“In relation to Hong Kong, Snowden was supplied with a refugee document of passage by the Ecuadorean government,” the WikiLeaks founder told reporters. Although these documents would not necessarily guarantee the NSA leaker would be granted asylum in Ecuador.
14:44 GMT: WikiLeaks approached Iceland and other countries with a formal request for asylum for Snowden, says the organization’s spokesperson Kristinn Hrafnsson.
“It is already public that I, as an Icelandic journalist, approached the Icelandic government with a formal request from Mr Snowden for asylum in Iceland. Similar processes were carried out elsewhere,” he told the media.
14:12 GMT: Edward Snowden and Wikileaks' Sarah Harrison who is accompanying him are “safe and healthy,” Julian Assange said during a conference call broadcast by RT.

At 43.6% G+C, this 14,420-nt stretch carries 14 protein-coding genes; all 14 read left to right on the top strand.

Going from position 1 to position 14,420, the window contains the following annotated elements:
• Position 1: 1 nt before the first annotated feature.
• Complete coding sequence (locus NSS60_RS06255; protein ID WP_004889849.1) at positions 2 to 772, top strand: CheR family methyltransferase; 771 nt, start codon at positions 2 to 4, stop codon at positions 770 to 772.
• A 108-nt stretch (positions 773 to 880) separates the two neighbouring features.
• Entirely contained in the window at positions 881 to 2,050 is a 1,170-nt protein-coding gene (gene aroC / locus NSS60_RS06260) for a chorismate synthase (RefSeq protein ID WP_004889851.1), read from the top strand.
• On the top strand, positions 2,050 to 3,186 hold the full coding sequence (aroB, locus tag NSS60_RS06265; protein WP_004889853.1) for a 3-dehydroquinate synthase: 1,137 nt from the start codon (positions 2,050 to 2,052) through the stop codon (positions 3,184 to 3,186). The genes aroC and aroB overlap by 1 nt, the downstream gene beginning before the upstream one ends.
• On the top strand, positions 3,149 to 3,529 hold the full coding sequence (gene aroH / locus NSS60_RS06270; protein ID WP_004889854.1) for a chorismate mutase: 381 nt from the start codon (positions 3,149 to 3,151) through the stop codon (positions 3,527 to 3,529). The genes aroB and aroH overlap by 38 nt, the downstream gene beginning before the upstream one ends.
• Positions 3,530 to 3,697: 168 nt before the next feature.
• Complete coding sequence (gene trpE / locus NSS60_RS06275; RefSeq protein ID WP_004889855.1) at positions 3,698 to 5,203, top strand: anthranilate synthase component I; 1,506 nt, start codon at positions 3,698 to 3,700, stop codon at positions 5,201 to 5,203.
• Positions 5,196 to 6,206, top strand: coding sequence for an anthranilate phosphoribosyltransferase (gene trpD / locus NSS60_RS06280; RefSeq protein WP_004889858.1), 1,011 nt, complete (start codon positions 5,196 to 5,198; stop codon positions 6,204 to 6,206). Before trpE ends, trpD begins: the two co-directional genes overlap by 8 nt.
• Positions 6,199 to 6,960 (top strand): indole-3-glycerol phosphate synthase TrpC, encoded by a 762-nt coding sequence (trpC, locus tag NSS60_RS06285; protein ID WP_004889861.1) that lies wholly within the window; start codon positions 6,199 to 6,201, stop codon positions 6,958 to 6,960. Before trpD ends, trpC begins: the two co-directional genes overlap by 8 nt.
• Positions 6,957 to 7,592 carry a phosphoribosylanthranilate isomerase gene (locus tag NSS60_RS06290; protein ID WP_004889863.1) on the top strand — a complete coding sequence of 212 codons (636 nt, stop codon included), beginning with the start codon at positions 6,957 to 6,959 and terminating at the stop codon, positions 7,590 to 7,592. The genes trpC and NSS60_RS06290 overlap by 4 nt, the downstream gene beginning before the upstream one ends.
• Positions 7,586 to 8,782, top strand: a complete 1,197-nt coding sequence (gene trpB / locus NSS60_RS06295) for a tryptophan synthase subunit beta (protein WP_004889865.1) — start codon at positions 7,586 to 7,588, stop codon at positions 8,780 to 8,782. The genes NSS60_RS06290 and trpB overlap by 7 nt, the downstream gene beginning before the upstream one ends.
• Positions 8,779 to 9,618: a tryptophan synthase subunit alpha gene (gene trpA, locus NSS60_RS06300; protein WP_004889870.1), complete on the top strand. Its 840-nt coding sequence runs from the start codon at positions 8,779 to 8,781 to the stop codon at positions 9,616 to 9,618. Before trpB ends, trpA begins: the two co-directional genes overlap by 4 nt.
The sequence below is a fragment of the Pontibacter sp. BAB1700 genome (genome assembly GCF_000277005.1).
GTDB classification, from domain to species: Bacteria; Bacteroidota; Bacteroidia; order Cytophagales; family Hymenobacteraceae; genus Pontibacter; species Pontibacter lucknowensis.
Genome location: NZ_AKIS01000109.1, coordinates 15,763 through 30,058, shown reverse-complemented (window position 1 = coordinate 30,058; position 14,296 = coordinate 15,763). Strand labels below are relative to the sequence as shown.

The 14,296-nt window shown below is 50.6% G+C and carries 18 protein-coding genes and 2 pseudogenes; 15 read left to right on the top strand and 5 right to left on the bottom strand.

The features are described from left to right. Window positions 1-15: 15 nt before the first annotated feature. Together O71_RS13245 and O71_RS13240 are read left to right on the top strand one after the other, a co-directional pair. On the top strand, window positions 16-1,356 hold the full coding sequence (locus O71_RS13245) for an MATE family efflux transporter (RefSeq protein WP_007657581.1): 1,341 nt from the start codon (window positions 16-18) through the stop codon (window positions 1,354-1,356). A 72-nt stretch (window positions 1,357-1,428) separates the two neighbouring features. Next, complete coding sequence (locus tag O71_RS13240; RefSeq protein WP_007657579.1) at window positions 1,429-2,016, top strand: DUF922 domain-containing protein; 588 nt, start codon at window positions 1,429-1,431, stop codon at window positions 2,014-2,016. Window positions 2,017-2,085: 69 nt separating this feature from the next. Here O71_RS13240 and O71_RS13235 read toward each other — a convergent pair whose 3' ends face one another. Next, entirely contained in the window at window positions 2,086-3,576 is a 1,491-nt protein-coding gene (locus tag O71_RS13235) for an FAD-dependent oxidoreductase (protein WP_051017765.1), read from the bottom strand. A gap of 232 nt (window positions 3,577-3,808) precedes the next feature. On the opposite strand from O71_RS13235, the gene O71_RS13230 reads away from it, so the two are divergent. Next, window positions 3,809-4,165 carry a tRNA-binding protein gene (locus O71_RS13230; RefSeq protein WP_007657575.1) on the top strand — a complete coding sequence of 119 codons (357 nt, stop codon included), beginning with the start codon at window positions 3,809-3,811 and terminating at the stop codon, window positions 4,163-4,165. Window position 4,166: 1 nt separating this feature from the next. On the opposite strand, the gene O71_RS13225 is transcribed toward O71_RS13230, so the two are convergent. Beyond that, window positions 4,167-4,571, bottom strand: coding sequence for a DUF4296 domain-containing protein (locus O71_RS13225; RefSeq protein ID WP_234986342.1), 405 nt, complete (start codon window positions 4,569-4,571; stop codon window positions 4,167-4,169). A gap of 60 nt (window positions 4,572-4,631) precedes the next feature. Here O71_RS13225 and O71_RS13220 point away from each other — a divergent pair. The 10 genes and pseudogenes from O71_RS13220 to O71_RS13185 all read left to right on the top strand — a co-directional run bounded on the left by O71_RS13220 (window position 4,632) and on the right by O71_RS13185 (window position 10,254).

“The current status of Mr Snowden and Harrison is that both are healthy and safe and they are in contact with their legal teams,” the WikiLeaks founder said. “I cannot give further information as to their whereabouts,” Assange added.
“Snowden is not a traitor, he is not a spy he is a whistleblower who told the public the important truth,” he pointed out.
13: 55 GMT: According to aviation expert Chris Yates, it is unlikely that Snowden is on the plane en route from Moscow to Cuba. Even if the NSA leaker did get onboard the aircraft, the expert said the US “possibly could instruct it to land somewhere” on American soil though highly unlikely.
“Of course the pilot himself has the possibility to divert so he does not actually need to enter US airspace to fly down to Havana. And that will be another possibility as well,” Yates added.
13:40 GMT: Ecuador has been in contact with the Russian government over Edward Snowden, and says it is considering his asylum appeal, according to the country's Foreign Minister Ricardo Patino speaking during a visit to Vietnam.